Post by oldtriguy1960 on Feb 19, 2016 21:05:37 GMT -5
I was just thinking how nice it would be if there was a resource that showed the Scott Specialized listed varieties were the Scott Specialized does not show an example. Not for varieties where the difference can be measured or otherwise determined such as perf/die cut varieties. So for example, where Scott lists 2 or more color varieties for the same stamp, it sure would be nice to have a large, nice resolution picture of the stamps side by side with the color of each identified. Say Scott lists a stamp with 3 color varieties, but I only have one or two example(s) of that stamp. Well, which one(s) do I have? Or some of the tagging varieties: high def scan of the different varieties side by side would be great. Or when Scott lists a variety with a double impression or cracked plate, but does not give a diagram or picture, I really don't know what to look for...
Is there already a free resource like this anywhere?
Could we start our own reference section with examples shown?
Yes, I'm a big fan of comparative philately. I've been saying for 2 years that I would start threads on this, but just too much on my plate. So currently they are sort of intermixed in the threads, rather than all in one place, because I've pretty much been doing it based on request. Here is an example of comparative philately for Help in identification King George V.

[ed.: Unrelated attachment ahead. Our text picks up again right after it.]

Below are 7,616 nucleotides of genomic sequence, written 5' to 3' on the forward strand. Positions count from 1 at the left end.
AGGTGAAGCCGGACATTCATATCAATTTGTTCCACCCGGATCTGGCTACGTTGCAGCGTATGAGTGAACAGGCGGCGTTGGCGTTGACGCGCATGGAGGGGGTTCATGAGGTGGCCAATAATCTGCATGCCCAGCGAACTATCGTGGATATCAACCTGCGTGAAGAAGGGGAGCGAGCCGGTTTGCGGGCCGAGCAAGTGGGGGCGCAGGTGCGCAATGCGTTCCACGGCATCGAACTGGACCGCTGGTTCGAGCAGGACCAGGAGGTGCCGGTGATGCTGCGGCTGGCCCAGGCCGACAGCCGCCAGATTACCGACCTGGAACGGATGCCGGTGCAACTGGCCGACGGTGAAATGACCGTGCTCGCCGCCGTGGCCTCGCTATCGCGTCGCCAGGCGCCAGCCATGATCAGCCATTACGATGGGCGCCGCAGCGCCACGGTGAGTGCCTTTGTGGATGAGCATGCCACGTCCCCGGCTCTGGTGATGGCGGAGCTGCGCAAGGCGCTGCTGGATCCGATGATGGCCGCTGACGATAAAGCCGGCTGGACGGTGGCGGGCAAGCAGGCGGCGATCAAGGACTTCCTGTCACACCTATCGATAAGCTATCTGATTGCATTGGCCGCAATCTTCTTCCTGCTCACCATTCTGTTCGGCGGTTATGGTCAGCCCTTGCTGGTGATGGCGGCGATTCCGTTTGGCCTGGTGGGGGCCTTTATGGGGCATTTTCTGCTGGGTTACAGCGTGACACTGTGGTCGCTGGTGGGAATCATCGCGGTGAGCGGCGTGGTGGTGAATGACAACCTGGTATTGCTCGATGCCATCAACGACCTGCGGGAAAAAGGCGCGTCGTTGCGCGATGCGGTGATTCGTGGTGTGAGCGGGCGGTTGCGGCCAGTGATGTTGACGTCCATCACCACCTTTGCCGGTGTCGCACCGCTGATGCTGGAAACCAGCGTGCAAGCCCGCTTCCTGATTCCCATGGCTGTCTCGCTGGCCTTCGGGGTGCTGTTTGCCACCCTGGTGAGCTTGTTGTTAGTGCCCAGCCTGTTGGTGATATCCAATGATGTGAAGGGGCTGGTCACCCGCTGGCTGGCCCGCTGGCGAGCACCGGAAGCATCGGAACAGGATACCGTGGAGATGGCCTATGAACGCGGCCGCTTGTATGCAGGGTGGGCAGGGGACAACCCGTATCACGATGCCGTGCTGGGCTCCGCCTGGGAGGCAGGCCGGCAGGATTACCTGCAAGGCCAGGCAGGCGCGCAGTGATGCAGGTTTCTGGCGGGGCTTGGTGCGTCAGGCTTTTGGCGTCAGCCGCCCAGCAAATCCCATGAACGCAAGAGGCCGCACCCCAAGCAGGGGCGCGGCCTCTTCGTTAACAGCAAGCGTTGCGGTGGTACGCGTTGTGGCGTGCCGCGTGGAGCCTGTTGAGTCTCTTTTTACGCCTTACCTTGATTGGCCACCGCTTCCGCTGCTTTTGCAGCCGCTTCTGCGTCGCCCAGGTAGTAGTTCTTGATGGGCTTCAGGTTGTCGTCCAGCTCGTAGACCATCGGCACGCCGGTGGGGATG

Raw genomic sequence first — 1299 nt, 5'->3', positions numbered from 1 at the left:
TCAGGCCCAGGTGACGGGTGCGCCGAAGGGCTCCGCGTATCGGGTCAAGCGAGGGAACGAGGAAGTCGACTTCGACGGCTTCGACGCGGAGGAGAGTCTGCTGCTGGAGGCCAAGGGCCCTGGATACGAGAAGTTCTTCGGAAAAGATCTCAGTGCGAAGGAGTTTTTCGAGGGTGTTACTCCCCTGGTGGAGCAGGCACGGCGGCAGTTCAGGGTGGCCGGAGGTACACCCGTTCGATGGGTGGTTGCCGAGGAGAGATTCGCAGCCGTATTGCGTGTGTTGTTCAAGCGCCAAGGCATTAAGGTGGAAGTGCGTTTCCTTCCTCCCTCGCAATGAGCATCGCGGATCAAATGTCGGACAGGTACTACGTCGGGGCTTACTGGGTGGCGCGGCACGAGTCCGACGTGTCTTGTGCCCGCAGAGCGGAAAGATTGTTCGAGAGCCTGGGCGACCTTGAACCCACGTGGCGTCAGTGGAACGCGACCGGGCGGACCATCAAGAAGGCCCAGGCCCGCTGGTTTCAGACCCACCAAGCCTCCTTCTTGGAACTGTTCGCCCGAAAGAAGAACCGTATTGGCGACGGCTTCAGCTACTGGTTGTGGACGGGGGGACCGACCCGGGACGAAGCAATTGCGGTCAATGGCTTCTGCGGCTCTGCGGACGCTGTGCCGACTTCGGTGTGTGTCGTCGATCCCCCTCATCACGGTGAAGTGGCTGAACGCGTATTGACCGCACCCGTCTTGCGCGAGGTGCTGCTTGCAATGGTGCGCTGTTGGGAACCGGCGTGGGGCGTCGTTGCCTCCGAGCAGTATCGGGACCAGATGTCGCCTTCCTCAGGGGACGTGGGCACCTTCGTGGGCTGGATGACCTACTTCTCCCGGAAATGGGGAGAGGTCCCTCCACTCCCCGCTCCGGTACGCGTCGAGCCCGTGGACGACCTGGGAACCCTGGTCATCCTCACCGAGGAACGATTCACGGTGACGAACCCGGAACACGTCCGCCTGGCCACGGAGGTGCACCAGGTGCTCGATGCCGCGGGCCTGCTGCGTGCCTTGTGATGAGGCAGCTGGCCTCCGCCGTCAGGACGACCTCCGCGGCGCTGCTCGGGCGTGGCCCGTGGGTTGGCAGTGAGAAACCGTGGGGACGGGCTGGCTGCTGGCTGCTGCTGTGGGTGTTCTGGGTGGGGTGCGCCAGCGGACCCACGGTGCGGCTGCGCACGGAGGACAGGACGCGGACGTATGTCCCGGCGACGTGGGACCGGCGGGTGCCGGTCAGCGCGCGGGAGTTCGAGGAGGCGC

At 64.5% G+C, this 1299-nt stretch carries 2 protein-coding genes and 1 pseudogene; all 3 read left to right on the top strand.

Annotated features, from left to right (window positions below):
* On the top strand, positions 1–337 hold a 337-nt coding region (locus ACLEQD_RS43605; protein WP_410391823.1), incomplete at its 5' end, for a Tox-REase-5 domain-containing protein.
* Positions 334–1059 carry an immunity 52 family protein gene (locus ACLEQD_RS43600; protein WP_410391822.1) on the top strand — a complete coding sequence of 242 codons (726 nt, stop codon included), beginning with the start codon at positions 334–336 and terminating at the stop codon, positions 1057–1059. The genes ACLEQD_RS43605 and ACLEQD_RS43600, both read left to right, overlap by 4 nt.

There are a lot of specialized sites that will cover very specific collecting areas (even plating of a single issue). If you are unable to successfully Google, you can always post a question here. I can't help much with the US other than with airmails or tagging, but I can help out with a small percentage of the WW questions.
One problem with the color varieties listed how the color is perceived by the viewer and how the computer represents the color. It is very difficult to get exact color rendition without professional equipment such as video card and a monitor which can be calibrated to show color as close as possible. Another of my hobbies is nature photography and even with a fairly high end camera, I rarely replicate a scene I to have the image on the monitor looks as it did when I pressed the shutter button.
Sometimes it is easy to determine the color variations, but most of the time, the person is restricted to guessing and hoping the guess is correct. Color varieties is another part of my collection. I have several books on colors used in printing stamps along with a variety of color gauges. Together they help, but I really never know for sure.
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